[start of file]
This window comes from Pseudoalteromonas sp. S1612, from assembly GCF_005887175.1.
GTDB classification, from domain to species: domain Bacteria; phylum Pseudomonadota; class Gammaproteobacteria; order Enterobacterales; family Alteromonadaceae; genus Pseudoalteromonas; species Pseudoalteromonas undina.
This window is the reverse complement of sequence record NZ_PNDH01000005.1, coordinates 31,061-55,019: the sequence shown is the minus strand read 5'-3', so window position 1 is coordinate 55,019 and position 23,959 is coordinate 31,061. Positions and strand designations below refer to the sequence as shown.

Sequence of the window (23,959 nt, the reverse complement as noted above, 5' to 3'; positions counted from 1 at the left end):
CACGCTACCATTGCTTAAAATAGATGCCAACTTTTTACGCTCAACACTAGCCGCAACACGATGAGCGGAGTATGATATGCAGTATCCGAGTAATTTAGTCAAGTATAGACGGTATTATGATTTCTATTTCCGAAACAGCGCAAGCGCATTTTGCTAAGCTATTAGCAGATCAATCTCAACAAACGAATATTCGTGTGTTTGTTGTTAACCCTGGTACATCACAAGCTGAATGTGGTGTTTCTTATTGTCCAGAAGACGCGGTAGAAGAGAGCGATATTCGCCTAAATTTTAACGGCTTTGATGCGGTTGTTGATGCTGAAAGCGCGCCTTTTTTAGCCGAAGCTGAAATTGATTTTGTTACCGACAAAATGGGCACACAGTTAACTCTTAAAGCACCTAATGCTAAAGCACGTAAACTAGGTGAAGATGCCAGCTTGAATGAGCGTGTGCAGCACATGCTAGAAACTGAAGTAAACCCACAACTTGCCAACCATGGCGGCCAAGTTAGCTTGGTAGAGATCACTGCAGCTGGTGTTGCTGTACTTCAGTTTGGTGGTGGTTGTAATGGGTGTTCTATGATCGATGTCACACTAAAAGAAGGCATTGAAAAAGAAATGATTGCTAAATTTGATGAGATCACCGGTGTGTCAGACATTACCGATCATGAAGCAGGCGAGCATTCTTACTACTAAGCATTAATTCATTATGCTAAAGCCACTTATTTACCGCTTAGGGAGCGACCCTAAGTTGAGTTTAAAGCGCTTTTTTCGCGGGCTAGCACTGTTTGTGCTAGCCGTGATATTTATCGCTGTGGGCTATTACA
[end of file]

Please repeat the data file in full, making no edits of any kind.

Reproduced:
This window comes from Pseudoalteromonas sp. S1612, from assembly GCF_005887175.1.
GTDB classification, from domain to species: domain Bacteria; phylum Pseudomonadota; class Gammaproteobacteria; order Enterobacterales; family Alteromonadaceae; genus Pseudoalteromonas; species Pseudoalteromonas undina.
This window is the reverse complement of sequence record NZ_PNDH01000005.1, coordinates 31,061-55,019: the sequence shown is the minus strand read 5'-3', so window position 1 is coordinate 55,019 and position 23,959 is coordinate 31,061. Positions and strand designations below refer to the sequence as shown.

Sequence of the window (23,959 nt, the reverse complement as noted above, 5' to 3'; positions counted from 1 at the left end):
CACGCTACCATTGCTTAAAATAGATGCCAACTTTTTACGCTCAACACTAGCCGCAACACGATGAGCGGAGTATGATATGCAGTATCCGAGTAATTTAGTCAAGTATAGACGGTATTATGATTTCTATTTCCGAAACAGCGCAAGCGCATTTTGCTAAGCTATTAGCAGATCAATCTCAACAAACGAATATTCGTGTGTTTGTTGTTAACCCTGGTACATCACAAGCTGAATGTGGTGTTTCTTATTGTCCAGAAGACGCGGTAGAAGAGAGCGATATTCGCCTAAATTTTAACGGCTTTGATGCGGTTGTTGATGCTGAAAGCGCGCCTTTTTTAGCCGAAGCTGAAATTGATTTTGTTACCGACAAAATGGGCACACAGTTAACTCTTAAAGCACCTAATGCTAAAGCACGTAAACTAGGTGAAGATGCCAGCTTGAATGAGCGTGTGCAGCACATGCTAGAAACTGAAGTAAACCCACAACTTGCCAACCATGGCGGCCAAGTTAGCTTGGTAGAGATCACTGCAGCTGGTGTTGCTGTACTTCAGTTTGGTGGTGGTTGTAATGGGTGTTCTATGATCGATGTCACACTAAAAGAAGGCATTGAAAAAGAAATGATTGCTAAATTTGATGAGATCACCGGTGTGTCAGACATTACCGATCATGAAGCAGGCGAGCATTCTTACTACTAAGCATTAATTCATTATGCTAAAGCCACTTATTTACCGCTTAGGGAGCGACCCTAAGTTGAGTTTAAAGCGCTTTTTTCGCGGGCTAGCACTGTTTGTGCTAGCCGTGATATTTATCGCTGTGGGCTATTACA